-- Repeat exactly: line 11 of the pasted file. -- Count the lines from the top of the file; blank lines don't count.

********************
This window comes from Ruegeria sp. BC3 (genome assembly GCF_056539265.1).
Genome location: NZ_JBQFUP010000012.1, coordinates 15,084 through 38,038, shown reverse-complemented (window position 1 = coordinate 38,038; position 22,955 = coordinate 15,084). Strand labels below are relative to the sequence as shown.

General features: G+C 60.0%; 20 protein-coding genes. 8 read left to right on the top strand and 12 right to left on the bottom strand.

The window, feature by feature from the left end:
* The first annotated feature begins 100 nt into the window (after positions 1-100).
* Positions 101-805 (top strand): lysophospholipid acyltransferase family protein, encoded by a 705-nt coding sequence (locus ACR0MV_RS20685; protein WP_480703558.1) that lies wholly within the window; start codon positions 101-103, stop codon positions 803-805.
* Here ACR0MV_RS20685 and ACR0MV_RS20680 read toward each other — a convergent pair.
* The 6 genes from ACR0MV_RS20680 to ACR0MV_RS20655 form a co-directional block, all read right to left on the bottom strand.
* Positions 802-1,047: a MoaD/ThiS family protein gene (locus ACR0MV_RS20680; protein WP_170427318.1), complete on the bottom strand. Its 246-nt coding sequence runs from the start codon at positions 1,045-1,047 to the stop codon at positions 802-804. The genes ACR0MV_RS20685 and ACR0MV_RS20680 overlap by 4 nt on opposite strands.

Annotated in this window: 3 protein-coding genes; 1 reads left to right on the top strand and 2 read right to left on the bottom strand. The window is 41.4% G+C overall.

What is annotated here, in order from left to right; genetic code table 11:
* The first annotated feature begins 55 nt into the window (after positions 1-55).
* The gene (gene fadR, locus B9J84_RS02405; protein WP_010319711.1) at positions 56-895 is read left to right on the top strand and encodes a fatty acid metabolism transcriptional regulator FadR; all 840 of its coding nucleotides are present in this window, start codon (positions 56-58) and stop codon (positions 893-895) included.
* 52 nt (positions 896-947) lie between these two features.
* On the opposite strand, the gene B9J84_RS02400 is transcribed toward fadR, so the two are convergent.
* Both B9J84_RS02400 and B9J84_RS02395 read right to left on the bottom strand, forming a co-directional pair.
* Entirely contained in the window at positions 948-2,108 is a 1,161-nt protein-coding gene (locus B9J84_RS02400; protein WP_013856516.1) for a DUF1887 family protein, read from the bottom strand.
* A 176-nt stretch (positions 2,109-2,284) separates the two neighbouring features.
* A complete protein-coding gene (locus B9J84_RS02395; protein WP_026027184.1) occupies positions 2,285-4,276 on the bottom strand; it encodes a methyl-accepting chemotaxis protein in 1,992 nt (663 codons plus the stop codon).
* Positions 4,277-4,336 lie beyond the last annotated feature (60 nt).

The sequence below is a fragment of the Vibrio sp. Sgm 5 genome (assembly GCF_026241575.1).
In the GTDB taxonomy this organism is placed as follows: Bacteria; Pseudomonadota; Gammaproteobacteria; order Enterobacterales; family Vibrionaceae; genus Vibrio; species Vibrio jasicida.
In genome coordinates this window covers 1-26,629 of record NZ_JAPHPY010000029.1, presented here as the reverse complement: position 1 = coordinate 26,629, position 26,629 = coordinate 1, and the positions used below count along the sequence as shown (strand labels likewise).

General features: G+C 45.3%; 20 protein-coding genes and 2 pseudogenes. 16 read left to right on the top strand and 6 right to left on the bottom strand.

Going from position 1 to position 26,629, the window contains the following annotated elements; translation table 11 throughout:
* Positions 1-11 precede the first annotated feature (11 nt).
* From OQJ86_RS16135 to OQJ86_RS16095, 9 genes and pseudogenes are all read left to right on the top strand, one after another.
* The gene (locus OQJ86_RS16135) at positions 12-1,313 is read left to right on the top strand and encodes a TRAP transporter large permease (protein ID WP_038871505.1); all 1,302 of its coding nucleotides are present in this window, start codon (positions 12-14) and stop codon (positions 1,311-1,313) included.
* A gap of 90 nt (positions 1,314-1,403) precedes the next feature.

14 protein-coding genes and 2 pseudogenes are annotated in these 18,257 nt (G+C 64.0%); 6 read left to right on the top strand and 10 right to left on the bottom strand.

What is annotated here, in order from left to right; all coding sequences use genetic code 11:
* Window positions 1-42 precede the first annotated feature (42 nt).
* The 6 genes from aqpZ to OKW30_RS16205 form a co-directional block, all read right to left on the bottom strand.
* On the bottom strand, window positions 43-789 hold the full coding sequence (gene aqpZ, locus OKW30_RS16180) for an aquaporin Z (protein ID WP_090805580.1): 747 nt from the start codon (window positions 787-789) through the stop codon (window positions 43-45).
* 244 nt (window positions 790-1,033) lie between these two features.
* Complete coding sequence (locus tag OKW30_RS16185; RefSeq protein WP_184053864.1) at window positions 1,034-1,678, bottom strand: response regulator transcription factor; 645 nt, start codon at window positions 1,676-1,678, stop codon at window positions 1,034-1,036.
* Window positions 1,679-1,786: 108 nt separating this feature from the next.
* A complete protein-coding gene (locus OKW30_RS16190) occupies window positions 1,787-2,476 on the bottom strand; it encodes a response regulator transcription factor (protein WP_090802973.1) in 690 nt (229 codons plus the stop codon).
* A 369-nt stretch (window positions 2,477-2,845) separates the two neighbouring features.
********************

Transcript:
What is annotated here, in order from left to right; genetic code table 11: